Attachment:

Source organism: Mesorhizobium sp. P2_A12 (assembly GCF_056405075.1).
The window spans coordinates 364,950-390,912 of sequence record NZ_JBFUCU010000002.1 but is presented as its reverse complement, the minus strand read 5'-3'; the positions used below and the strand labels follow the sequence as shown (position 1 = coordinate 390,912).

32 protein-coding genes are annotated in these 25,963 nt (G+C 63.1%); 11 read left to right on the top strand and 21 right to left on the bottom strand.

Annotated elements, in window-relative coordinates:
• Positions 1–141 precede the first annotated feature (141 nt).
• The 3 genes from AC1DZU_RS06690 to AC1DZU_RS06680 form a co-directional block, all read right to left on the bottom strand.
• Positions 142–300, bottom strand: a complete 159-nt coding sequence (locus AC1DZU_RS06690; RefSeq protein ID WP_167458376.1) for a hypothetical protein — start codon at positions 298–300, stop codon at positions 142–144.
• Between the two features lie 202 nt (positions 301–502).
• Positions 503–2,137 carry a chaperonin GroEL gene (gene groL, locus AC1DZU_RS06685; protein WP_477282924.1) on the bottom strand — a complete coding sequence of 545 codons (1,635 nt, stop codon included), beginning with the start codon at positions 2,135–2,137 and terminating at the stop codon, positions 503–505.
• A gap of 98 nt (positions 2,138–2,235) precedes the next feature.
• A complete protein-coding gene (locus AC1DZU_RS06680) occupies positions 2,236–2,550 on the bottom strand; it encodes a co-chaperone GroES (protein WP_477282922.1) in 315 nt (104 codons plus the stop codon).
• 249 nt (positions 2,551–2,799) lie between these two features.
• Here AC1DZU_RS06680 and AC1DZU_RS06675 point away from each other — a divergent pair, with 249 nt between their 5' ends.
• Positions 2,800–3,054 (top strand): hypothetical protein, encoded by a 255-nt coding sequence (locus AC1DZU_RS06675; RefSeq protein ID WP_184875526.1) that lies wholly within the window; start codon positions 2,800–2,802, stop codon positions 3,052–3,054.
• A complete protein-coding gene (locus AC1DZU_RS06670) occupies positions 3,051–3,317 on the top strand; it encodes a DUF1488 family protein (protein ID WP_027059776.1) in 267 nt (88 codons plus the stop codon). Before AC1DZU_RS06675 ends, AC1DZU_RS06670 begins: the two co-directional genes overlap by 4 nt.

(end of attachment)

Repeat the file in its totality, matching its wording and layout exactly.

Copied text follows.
Source organism: Mesorhizobium sp. P2_A12 (assembly GCF_056405075.1).
The window spans coordinates 364,950-390,912 of sequence record NZ_JBFUCU010000002.1 but is presented as its reverse complement, the minus strand read 5'-3'; the positions used below and the strand labels follow the sequence as shown (position 1 = coordinate 390,912).

32 protein-coding genes are annotated in these 25,963 nt (G+C 63.1%); 11 read left to right on the top strand and 21 right to left on the bottom strand.

Annotated elements, in window-relative coordinates:
• Positions 1–141 precede the first annotated feature (141 nt).
• The 3 genes from AC1DZU_RS06690 to AC1DZU_RS06680 form a co-directional block, all read right to left on the bottom strand.
• Positions 142–300, bottom strand: a complete 159-nt coding sequence (locus AC1DZU_RS06690; RefSeq protein ID WP_167458376.1) for a hypothetical protein — start codon at positions 298–300, stop codon at positions 142–144.
• Between the two features lie 202 nt (positions 301–502).
• Positions 503–2,137 carry a chaperonin GroEL gene (gene groL, locus AC1DZU_RS06685; protein WP_477282924.1) on the bottom strand — a complete coding sequence of 545 codons (1,635 nt, stop codon included), beginning with the start codon at positions 2,135–2,137 and terminating at the stop codon, positions 503–505.
• A gap of 98 nt (positions 2,138–2,235) precedes the next feature.
• A complete protein-coding gene (locus AC1DZU_RS06680) occupies positions 2,236–2,550 on the bottom strand; it encodes a co-chaperone GroES (protein WP_477282922.1) in 315 nt (104 codons plus the stop codon).
• 249 nt (positions 2,551–2,799) lie between these two features.
• Here AC1DZU_RS06680 and AC1DZU_RS06675 point away from each other — a divergent pair, with 249 nt between their 5' ends.
• Positions 2,800–3,054 (top strand): hypothetical protein, encoded by a 255-nt coding sequence (locus AC1DZU_RS06675; RefSeq protein ID WP_184875526.1) that lies wholly within the window; start codon positions 2,800–2,802, stop codon positions 3,052–3,054.
• A complete protein-coding gene (locus AC1DZU_RS06670) occupies positions 3,051–3,317 on the top strand; it encodes a DUF1488 family protein (protein ID WP_027059776.1) in 267 nt (88 codons plus the stop codon). Before AC1DZU_RS06675 ends, AC1DZU_RS06670 begins: the two co-directional genes overlap by 4 nt.